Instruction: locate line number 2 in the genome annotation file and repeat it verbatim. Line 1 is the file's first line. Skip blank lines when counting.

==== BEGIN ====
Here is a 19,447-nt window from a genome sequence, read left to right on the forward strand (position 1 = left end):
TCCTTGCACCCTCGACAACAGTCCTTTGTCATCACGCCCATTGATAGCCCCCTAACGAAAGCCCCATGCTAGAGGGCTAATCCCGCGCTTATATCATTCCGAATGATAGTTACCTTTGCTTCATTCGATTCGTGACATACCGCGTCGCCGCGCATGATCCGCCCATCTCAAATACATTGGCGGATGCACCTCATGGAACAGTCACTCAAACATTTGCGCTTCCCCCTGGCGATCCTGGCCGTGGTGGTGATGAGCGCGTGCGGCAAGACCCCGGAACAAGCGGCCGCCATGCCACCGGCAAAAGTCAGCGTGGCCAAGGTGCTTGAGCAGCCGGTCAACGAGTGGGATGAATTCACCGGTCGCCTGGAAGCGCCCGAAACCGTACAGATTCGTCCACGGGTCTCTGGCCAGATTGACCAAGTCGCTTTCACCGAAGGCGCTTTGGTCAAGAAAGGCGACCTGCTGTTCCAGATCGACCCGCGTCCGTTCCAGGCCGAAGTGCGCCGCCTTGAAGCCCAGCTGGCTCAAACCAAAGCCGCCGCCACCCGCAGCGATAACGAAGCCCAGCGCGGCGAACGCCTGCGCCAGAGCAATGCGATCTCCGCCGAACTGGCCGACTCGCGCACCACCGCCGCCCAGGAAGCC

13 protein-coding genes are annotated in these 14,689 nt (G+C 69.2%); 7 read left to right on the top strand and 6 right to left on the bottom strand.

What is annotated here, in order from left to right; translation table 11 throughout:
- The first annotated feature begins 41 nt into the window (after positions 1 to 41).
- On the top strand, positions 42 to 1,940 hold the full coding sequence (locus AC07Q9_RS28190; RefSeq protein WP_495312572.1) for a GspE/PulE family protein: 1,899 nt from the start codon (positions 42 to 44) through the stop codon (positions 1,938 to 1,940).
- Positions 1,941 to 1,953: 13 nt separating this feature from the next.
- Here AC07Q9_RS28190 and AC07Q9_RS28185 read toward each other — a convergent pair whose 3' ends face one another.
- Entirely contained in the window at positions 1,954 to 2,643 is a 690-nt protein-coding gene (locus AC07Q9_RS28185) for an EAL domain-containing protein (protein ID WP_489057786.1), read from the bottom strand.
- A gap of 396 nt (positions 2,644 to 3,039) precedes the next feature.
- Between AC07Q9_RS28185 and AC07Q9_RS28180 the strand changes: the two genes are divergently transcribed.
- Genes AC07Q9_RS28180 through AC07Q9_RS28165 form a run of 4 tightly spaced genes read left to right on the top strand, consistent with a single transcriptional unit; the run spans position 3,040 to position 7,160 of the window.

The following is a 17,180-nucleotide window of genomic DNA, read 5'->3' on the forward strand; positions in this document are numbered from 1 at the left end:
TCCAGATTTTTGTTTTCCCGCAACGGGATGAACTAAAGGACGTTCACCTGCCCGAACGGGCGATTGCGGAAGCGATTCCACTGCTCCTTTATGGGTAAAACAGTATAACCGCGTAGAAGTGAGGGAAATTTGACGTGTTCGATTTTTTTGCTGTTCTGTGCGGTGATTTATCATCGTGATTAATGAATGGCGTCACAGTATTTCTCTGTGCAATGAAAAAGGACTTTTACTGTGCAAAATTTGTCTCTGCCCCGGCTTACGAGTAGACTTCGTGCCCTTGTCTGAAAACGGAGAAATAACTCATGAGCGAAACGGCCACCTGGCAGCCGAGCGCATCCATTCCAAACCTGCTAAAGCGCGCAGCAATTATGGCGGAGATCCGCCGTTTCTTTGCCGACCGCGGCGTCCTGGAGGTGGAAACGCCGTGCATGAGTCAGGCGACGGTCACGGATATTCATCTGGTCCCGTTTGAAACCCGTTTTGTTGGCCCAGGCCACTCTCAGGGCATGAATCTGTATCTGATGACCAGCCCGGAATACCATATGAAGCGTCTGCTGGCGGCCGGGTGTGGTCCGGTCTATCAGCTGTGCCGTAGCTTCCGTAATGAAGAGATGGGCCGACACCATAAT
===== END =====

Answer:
TCCTTGCACCCTCGACAACAGTCCTTTGTCATCACGCCCATTGATAGCCCCCTAACGAAAGCCCCATGCTAGAGGGCTAATCCCGCGCTTATATCATTCCGAATGATAGTTACCTTTGCTTCATTCGATTCGTGACATACCGCGTCGCCGCGCATGATCCGCCCATCTCAAATACATTGGCGGATGCACCTCATGGAACAGTCACTCAAACATTTGCGCTTCCCCCTGGCGATCCTGGCCGTGGTGGTGATGAGCGCGTGCGGCAAGACCCCGGAACAAGCGGCCGCCATGCCACCGGCAAAAGTCAGCGTGGCCAAGGTGCTTGAGCAGCCGGTCAACGAGTGGGATGAATTCACCGGTCGCCTGGAAGCGCCCGAAACCGTACAGATTCGTCCACGGGTCTCTGGCCAGATTGACCAAGTCGCTTTCACCGAAGGCGCTTTGGTCAAGAAAGGCGACCTGCTGTTCCAGATCGACCCGCGTCCGTTCCAGGCCGAAGTGCGCCGCCTTGAAGCCCAGCTGGCTCAAACCAAAGCCGCCGCCACCCGCAGCGATAACGAAGCCCAGCGCGGCGAACGCCTGCGCCAGAGCAATGCGATCTCCGCCGAACTGGCCGACTCGCGCACCACCGCCGCCCAGGAAGCC